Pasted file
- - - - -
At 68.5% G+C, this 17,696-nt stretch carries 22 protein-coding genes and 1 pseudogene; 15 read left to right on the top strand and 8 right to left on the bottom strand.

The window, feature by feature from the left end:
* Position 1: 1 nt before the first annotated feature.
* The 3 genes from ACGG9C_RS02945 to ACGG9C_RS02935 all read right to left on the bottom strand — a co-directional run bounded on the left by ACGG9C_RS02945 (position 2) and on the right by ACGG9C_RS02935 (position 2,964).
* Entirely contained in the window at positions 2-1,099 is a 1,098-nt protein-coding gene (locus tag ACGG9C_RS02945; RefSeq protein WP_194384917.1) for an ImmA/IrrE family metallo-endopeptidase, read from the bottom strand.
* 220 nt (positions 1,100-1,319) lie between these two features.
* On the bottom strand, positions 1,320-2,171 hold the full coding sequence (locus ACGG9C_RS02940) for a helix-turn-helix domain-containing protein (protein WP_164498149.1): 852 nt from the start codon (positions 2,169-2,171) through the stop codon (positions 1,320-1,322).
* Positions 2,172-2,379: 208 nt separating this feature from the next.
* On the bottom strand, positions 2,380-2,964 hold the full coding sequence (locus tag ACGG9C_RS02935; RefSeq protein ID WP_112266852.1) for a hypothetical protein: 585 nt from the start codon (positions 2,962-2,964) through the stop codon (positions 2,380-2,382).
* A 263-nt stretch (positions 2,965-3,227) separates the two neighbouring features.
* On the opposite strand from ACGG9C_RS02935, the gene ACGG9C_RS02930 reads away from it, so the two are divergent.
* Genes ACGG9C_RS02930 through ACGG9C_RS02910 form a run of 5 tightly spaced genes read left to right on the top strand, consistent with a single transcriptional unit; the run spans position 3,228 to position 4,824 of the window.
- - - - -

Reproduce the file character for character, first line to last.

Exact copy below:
At 68.5% G+C, this 17,696-nt stretch carries 22 protein-coding genes and 1 pseudogene; 15 read left to right on the top strand and 8 right to left on the bottom strand.

The window, feature by feature from the left end:
* Position 1: 1 nt before the first annotated feature.
* The 3 genes from ACGG9C_RS02945 to ACGG9C_RS02935 all read right to left on the bottom strand — a co-directional run bounded on the left by ACGG9C_RS02945 (position 2) and on the right by ACGG9C_RS02935 (position 2,964).
* Entirely contained in the window at positions 2-1,099 is a 1,098-nt protein-coding gene (locus tag ACGG9C_RS02945; RefSeq protein WP_194384917.1) for an ImmA/IrrE family metallo-endopeptidase, read from the bottom strand.
* 220 nt (positions 1,100-1,319) lie between these two features.
* On the bottom strand, positions 1,320-2,171 hold the full coding sequence (locus ACGG9C_RS02940) for a helix-turn-helix domain-containing protein (protein WP_164498149.1): 852 nt from the start codon (positions 2,169-2,171) through the stop codon (positions 1,320-1,322).
* Positions 2,172-2,379: 208 nt separating this feature from the next.
* On the bottom strand, positions 2,380-2,964 hold the full coding sequence (locus tag ACGG9C_RS02935; RefSeq protein ID WP_112266852.1) for a hypothetical protein: 585 nt from the start codon (positions 2,962-2,964) through the stop codon (positions 2,380-2,382).
* A 263-nt stretch (positions 2,965-3,227) separates the two neighbouring features.
* On the opposite strand from ACGG9C_RS02935, the gene ACGG9C_RS02930 reads away from it, so the two are divergent.
* Genes ACGG9C_RS02930 through ACGG9C_RS02910 form a run of 5 tightly spaced genes read left to right on the top strand, consistent with a single transcriptional unit; the run spans position 3,228 to position 4,824 of the window.